Regional airports such as Springfield, Bloomington, Champaign and Peoria are the most likely losers as major airlines continue to cut back, merge and go out of business as a result of high fuel prices.

Regional airports such as in Springfield, Bloomington, Champaign and Peoria are the most likely losers as major airlines continue to cut back, merge and go out of business as a result of high fuel prices.

The gloomy forecast is in a report released Wednesday by the Business Travel Coalition of the 100 regional airports nationwide most likely to lose some or all service as a result of industry turmoil.

All the central Illinois regional airports made the list.

“We have a situation where all the carriers are in trouble. Most will be out of cash by the end of the year or sometime in the first quarter (of 2009),” said Kevin Mitchell, executive director of the Pennsylvania-based business advocacy group.

Mitchell said 250 airports were analyzed nationwide based on proximity to competing airports, frequent fluctuations in service, the mix of leisure and business travelers and reliance on regional jets.

Each of the central Illinois airports is served by regional-jet carriers, which Mitchell said are most affected by the price of crude oil.

“At $130 a barrel, you’re looking at another 20 percent cut (in service), at $200 a barrel, it’s up to 40 percent,” he said, adding that the group is pushing for a congressional investigation into high oil prices, including whether commodity speculators have artificially driven up the cost per barrel.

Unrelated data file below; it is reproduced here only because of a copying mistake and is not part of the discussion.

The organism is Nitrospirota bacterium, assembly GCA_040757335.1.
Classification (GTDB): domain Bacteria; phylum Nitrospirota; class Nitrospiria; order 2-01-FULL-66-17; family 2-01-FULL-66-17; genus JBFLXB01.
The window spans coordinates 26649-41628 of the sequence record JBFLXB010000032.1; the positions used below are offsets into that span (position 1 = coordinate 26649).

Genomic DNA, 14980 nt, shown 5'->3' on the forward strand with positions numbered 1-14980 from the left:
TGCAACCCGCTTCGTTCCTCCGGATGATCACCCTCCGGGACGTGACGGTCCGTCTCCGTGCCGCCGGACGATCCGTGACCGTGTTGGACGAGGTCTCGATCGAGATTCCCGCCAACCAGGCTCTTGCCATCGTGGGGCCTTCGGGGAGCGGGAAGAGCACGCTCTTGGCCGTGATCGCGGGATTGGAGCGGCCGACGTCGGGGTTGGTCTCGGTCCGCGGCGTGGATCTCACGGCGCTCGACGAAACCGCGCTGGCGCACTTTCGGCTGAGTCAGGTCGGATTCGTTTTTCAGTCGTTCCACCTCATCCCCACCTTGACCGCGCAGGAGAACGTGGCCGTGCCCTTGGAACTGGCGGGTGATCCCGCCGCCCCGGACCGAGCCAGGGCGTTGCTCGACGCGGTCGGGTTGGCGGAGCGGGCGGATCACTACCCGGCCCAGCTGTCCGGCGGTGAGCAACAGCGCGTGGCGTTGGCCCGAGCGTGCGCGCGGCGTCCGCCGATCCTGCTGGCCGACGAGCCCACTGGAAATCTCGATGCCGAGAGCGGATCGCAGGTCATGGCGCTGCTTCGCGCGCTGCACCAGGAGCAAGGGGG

Release of the survey comes a little more than a week before a 14-month experiment in business connections between Springfield and Washington, D.C., ends with the return of a United Express flight to its original Chicago route.

United Express switched one of five Springfield flights from O’Hare International Airport in Chicago to the Washington route last year. In return, the carrier received a $1.4 million revenue guarantee from federal grants, the airport and local business groups.

But the flight never attracted enough passengers to become self-sustaining and will return to the Chicago route on July 4.

Springfield resident Rebecca Schnorf traveled between Springfield and Washington nearly every weekend for several months last year while working in the nation’s capital.

In response to an online reader survey, Schnorf said she liked the idea of a direct flight but preferred connections through Ronald Reagan Washington International Airport via Chicago.

“Unfortunately, since it flew into Dulles as opposed to Reagan, it wasn’t terribly convenient because Dulles isn’t on a train line,” said Schnorf, who is a research assistant for the American Medical Rehab Providers Association in Springfield.

Dulles is about 26 miles from downtown Washington, while Reagan is just across the Potomac River in Arlington, Va. Schnorf said the Springfield flight also was often $50 to $100 more expensive than connecting through Chicago.

Illinois Coal Association president Phil Gonet, who travels between Springfield and Washington two or three times a year, said he liked the convenience of the Dulles flight once he became familiar with the bus-train connections.

“Once you learned the bus schedules, you could usually be in your hotel room three hours after leaving Springfield,” Gonet said.

The Springfield airport has had its share of ups and downs with  air carriers — discount carrier Allegiant Air stayed only four months last year before pulling out because of rising fuel costs — but executive director Mark Hanna noted that the coalition report showed all regional airports face similar challenges.

“It states the obvious. In addition to travel, high fuel costs are affecting the whole economy,” Hanna said.

Tim Landis can be reached at (217) 788-1536 or